By Ellen Nakashima
Washington Post Staff Writer
Friday, January 26, 2007
Aleksey Kamardin reaped $13,158 in just 104 minutes buying and selling penny stocks.
The 21-year-old bought 43,000 shares in a small Wisconsin equipment company that makes, among other things, potato harvesters. He sold the shares less than two hours later at nearly double the investment.
But Kamardin's is no success story. Instead, federal authorities say, his methods place him at the front of a wave of techno-criminals who meld computer hacking with identity theft to create nightmares for legitimate investors.
Kamardin and his accomplices allegedly hacked into four online trading accounts of unsuspecting investors, selling off their holdings in higher-valued companies to purchase shares in Thomas Equipment, a firm whose stock that day soared from 26 cents to 80 cents a share, authorities said. The trading volume of Thomas increased tenfold.
Kamardin, allegedly part of an East European ring, repeated this scheme on 13 other occasions in July and August, defrauding investors of $82,960, according to a civil complaint filed yesterday by the Securities and Exchange Commission.
The complaint is one of the first the SEC has brought in response to an emerging trend of the digital era: a modern version of the old pump-and-dump stock scam.
"You wake up in the morning and all your blue chips are gone, and instead you own a microcap stock that is virtually worthless," said John Reed Stark, chief of the SEC's Office of Internet Enforcement. Stark added that he expected more complaints in the coming weeks, saying, "This is an area where we've become increasingly concerned."
The FBI is also investigating the case, which involved at least 27 accounts and 14 companies at brokers E-Trade Securities, Scottrade, TD Ameritrade, J.P. Morgan Chase and Charles Schwab. All the investors have been reimbursed by the brokers, which have been stepping up security and identity authentication measures, SEC officials said.
Kamardin, a U.S. citizen with a liquid net worth of $15,000, according to his E-Trade account application, is believed to have fled to Russia, the SEC said. He has no attorney, authorities said.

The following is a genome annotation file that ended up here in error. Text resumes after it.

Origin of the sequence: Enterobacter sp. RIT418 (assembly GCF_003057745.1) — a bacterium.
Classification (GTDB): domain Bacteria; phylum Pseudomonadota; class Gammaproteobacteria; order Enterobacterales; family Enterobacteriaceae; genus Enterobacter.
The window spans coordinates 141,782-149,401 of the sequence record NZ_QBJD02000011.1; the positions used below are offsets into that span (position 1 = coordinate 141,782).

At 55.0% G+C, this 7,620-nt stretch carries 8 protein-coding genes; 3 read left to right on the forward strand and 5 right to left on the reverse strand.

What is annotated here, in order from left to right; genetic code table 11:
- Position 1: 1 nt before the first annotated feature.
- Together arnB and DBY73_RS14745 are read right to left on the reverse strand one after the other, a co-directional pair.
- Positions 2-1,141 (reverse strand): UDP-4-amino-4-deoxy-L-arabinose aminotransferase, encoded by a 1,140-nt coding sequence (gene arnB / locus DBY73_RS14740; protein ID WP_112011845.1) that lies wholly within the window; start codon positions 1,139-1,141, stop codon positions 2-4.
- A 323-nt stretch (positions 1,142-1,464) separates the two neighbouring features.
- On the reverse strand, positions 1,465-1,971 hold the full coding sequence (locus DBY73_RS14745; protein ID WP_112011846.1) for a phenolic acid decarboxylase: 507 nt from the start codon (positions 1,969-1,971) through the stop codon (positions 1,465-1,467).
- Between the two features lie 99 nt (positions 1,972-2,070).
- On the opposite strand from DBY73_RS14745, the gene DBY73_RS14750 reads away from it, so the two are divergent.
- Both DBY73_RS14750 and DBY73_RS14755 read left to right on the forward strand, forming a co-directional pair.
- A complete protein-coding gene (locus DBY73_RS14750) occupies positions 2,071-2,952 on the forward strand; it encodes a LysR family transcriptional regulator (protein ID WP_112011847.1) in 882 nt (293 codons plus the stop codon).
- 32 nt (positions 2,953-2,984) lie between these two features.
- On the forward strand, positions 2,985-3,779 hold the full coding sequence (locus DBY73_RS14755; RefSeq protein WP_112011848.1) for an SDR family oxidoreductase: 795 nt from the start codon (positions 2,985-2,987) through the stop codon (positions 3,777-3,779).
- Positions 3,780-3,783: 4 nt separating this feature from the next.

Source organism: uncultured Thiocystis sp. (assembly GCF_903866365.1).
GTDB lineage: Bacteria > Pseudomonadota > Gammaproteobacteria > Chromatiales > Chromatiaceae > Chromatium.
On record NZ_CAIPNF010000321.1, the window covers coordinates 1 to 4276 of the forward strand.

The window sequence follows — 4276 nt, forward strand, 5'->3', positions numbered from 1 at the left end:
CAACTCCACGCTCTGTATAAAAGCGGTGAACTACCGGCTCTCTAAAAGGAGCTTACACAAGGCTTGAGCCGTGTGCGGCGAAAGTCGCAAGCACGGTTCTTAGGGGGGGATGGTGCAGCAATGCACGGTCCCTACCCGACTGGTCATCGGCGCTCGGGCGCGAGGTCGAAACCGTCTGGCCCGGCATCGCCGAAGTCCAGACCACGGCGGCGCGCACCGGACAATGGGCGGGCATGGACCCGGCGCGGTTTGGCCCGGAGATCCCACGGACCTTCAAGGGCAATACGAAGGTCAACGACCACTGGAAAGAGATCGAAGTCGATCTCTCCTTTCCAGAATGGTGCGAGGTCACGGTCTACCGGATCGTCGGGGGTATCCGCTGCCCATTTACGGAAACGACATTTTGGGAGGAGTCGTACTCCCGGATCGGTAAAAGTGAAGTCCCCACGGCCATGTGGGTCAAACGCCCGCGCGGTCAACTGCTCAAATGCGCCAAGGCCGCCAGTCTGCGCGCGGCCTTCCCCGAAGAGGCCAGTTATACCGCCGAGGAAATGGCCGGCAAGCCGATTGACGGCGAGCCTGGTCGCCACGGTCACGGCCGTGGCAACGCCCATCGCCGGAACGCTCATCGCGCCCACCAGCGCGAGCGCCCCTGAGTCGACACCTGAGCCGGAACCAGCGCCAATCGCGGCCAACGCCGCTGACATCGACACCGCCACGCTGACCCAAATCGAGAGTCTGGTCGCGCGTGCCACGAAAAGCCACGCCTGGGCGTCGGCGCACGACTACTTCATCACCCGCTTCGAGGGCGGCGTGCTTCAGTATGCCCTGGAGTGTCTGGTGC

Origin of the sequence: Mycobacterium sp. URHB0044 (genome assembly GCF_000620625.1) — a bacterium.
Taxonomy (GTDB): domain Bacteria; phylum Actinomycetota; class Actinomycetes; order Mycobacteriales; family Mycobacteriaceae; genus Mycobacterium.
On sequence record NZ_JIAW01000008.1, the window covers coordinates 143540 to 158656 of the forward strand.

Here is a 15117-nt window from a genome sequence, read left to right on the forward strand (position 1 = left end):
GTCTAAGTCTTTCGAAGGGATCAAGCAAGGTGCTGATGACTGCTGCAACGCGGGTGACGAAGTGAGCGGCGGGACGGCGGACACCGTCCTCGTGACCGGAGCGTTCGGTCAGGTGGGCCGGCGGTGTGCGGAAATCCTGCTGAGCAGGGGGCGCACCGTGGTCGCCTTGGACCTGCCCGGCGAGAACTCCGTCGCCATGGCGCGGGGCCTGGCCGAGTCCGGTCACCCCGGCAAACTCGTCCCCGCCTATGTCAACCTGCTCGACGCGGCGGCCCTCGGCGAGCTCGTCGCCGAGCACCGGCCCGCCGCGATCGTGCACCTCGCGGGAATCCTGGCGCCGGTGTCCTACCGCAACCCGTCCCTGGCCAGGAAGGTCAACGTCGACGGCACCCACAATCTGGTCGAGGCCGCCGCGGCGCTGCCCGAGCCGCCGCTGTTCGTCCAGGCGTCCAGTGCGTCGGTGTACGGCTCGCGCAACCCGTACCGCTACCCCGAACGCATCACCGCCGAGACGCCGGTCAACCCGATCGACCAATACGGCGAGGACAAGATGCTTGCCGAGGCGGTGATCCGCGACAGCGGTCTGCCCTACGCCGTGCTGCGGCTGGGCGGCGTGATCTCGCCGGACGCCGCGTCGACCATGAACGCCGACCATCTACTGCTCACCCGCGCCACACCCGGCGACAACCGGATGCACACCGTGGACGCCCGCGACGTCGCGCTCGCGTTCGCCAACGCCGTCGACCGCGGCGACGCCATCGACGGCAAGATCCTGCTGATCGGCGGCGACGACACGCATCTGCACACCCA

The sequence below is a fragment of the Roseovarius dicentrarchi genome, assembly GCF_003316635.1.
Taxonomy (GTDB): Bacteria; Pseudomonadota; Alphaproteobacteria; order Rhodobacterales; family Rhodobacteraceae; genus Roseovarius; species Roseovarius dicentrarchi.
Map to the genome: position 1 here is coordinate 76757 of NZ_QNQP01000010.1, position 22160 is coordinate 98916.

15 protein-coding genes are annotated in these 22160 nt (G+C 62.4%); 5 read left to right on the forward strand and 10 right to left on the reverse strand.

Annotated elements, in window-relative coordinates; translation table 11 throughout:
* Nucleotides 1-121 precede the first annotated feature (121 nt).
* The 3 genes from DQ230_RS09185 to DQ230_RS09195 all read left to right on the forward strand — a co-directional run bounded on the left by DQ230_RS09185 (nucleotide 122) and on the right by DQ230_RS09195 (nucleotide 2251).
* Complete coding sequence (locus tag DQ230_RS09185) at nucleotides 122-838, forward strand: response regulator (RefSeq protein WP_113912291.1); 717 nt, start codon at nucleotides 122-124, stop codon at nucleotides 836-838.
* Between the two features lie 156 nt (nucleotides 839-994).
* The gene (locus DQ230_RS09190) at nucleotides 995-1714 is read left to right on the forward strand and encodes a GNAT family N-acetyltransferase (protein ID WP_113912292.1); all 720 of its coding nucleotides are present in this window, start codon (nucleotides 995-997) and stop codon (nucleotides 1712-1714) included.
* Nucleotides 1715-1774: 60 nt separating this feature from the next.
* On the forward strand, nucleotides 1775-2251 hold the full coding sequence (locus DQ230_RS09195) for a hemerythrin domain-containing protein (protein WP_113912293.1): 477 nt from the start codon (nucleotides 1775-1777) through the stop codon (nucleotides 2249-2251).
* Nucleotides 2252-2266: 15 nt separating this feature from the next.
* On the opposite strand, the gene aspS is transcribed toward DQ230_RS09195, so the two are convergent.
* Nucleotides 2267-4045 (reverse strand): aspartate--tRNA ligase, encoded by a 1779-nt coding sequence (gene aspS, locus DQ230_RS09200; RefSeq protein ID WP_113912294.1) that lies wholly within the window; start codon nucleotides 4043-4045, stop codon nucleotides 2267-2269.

On Aug. 21 last year, Kamardin booted up his computer in his apartment in Tampa and logged into his E-Trade account, according to the SEC complaint, which forms the basis for the following account.
At 2:10 p.m. he bought 43,000 shares of Thomas Equipment.
Between 1:29 p.m. and 3:41 p.m., an intruder -- either Kamardin or an accomplice -- hacked into two TD Ameritrade accounts, using those investors' stocks to buy 60,900 Thomas Equipment shares.
At 3:28 p.m., an intruder hit a Charles Schwab account, buying 20,000 shares.
At 3:32 p.m., an E-Trade account was hacked, boosting that investor's portfolio by 68,000 Thomas Equipment shares.
At 3:35 p.m., Kamardin began to sell the Thomas shares.
One minute later, Schwab, evidently onto the fraud, canceled an order to buy 50,000 Thomas shares in a second hacked account.
By 3:53, Kamardin had unloaded all his Thomas shares, netting $13,158.
The SEC is not saying how Kamardin's ring obtained the user names and passwords on the investors' accounts. Typically, authorities said, hackers use keystroke monitoring software placed on a public computer, or they purchase personal data, such as stolen Social Security and credit card numbers, from criminal enterprises.
The fraud affects not only the investors, but the market and companies whose stocks are pumped then dumped.
Hugo Cancio was stunned when trading on his company's stock increased from fewer than 1,000 shares a day to 1.1 million shares last Aug. 24.
"For no reason whatsoever," he said, the share price for Fuego Entertainment, a Miami-based entertainment firm targeting the burgeoning Latino media market, zoomed from 88 cents to $1.28.
"My phone rang off the hook," he said. "We couldn't figure out what was going on."
Allegedly, between 11:51 a.m. and 3:05 p.m. that day, Kamardin had bought and sold 55,000 Fuego shares, raking in $9,164.
In the interim, 10 accounts with Fuego holdings were hacked into at TD Ameritrade, Scottrade, E-Trade and Schwab.
"Wow, wow," Cancio said, upon hearing the allegations. "That's unbelievable."
The following day, Cancio said, his company's share price had plummeted to 13 cents, where it has been ever since. TD Ameritrade, the third-largest online broker by volume, has restricted online trade on the company's stock.
Cancio said that on Aug. 24 he was negotiating a deal to buy 14 television stations, and when he saw the price surge, he began to suspect the stations' owner of insider trading.
The owner denied it, but the deal soured, and with the share price down, Cancio said, the deal is on the rocks. "We were knocking on the door of a multibillion market," he said. "We haven't seen any progress. It's all due to that particular day."
On Aug. 28 and Aug. 29, Kamardin wired proceeds from his E-Trade account to a Wachovia bank account and then transferred the funds to an account owned by his Russian-born roommate. The roommate wired the money to a bank account in Riga, Latvia, the SEC alleges.
E-Trade, which regularly monitors unusual activity, at some point became concerned and alerted the SEC and the FBI of possible fraudulent activities, said sources familiar with the matter.
Kamardin is charged with securities fraud. The SEC is seeking return of the money and payment of civil penalties.
Staff researcher Richard Drezen contributed to this report.